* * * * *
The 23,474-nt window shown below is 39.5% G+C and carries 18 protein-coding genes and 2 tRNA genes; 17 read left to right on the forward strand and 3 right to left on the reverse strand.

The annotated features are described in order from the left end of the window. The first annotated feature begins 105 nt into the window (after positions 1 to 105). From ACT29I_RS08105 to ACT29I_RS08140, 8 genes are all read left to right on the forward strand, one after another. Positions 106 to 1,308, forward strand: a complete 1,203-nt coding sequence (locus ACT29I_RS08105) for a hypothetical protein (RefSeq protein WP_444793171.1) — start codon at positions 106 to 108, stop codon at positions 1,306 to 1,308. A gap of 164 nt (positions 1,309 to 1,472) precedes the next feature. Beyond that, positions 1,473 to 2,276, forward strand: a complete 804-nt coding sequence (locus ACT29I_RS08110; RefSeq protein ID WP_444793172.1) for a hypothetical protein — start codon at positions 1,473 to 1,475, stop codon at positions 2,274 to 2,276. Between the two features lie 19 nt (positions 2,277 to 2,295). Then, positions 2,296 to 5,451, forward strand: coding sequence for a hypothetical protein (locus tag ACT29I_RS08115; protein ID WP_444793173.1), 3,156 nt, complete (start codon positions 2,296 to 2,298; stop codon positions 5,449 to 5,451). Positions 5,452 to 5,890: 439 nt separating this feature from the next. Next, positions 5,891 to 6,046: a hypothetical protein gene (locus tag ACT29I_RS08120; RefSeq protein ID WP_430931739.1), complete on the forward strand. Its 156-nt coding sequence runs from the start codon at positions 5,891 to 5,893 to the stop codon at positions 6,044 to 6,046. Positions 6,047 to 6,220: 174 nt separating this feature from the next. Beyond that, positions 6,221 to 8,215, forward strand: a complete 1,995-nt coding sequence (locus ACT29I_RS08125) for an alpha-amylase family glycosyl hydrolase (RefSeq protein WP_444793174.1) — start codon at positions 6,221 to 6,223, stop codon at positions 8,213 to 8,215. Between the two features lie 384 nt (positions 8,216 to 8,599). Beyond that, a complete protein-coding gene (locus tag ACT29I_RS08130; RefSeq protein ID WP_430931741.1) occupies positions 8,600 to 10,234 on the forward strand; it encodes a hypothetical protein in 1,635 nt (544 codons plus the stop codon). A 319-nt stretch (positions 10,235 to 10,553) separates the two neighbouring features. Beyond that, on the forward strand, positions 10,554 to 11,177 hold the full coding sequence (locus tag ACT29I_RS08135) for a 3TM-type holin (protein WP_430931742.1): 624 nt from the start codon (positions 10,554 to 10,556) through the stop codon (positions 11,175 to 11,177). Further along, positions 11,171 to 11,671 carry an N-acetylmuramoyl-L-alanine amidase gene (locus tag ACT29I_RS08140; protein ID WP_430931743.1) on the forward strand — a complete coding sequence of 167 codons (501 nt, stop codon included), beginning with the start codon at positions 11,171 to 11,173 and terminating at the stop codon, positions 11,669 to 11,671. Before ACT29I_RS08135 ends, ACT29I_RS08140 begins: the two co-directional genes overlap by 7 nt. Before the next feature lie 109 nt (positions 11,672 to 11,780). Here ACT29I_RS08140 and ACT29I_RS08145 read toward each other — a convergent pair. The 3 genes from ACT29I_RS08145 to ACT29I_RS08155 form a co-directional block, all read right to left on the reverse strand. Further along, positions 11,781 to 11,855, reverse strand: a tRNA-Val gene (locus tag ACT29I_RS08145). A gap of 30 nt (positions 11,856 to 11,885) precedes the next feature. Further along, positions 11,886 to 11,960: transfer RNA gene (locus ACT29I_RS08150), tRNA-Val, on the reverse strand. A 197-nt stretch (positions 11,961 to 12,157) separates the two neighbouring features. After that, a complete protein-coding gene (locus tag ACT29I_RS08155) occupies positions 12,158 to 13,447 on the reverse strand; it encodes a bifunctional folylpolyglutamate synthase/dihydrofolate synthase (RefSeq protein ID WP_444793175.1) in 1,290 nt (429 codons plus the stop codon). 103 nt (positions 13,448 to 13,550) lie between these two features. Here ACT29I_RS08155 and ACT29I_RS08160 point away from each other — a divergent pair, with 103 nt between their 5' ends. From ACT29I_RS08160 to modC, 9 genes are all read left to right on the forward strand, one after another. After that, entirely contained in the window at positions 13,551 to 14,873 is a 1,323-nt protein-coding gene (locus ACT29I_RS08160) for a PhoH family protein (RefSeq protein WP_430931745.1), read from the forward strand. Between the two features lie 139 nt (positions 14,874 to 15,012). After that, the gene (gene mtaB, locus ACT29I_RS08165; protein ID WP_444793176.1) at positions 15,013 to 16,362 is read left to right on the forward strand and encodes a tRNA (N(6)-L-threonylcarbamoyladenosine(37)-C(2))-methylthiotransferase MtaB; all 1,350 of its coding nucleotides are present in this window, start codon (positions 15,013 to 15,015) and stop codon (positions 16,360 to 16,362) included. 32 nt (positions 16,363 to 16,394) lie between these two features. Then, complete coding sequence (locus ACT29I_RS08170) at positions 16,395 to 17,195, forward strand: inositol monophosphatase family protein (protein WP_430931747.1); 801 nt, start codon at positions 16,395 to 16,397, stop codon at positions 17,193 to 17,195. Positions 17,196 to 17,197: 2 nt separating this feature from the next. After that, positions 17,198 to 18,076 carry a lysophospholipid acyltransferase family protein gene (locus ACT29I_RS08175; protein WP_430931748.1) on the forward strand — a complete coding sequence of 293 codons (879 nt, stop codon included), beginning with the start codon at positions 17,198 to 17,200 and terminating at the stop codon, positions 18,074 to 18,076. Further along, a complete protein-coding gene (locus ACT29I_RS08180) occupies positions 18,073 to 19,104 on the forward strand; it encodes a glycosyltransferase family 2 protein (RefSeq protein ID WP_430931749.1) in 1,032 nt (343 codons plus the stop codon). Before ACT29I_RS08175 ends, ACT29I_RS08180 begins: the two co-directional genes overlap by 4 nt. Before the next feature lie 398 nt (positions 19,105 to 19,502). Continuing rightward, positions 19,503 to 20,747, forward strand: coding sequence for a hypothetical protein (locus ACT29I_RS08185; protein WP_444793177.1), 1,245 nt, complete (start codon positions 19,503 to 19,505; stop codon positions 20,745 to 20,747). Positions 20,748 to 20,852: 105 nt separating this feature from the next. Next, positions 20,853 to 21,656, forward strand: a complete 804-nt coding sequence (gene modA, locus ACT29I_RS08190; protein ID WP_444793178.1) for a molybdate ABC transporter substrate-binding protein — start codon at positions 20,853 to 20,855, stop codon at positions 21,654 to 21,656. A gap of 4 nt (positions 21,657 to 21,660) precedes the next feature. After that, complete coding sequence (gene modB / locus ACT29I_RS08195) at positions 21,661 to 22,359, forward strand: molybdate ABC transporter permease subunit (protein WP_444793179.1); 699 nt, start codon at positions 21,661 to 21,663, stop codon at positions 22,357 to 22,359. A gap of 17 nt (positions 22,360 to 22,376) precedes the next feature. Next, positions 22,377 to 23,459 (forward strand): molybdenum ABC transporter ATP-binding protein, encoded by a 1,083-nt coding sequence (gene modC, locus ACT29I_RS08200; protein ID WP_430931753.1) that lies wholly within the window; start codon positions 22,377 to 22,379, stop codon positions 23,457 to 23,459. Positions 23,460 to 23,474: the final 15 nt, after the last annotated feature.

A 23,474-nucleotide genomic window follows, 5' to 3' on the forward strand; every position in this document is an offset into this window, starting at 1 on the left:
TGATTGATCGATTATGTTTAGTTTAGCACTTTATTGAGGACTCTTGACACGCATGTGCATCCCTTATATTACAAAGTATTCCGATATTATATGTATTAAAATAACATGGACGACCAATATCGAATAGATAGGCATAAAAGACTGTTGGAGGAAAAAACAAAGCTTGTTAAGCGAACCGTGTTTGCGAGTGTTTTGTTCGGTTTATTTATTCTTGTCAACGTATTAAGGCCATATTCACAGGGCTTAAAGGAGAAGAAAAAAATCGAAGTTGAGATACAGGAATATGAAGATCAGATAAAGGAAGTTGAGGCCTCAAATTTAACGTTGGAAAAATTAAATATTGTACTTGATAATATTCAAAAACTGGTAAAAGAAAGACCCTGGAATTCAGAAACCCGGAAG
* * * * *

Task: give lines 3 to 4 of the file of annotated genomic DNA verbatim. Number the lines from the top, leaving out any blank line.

A 23,474-nucleotide genomic window follows, 5' to 3' on the forward strand; every position in this document is an offset into this window, starting at 1 on the left:
TGATTGATCGATTATGTTTAGTTTAGCACTTTATTGAGGACTCTTGACACGCATGTGCATCCCTTATATTACAAAGTATTCCGATATTATATGTATTAAAATAACATGGACGACCAATATCGAATAGATAGGCATAAAAGACTGTTGGAGGAAAAAACAAAGCTTGTTAAGCGAACCGTGTTTGCGAGTGTTTTGTTCGGTTTATTTATTCTTGTCAACGTATTAAGGCCATATTCACAGGGCTTAAAGGAGAAGAAAAAAATCGAAGTTGAGATACAGGAATATGAAGATCAGATAAAGGAAGTTGAGGCCTCAAATTTAACGTTGGAAAAATTAAATATTGTACTTGATAATATTCAAAAACTGGTAAAAGAAAGACCCTGGAATTCAGAAACCCGGAAG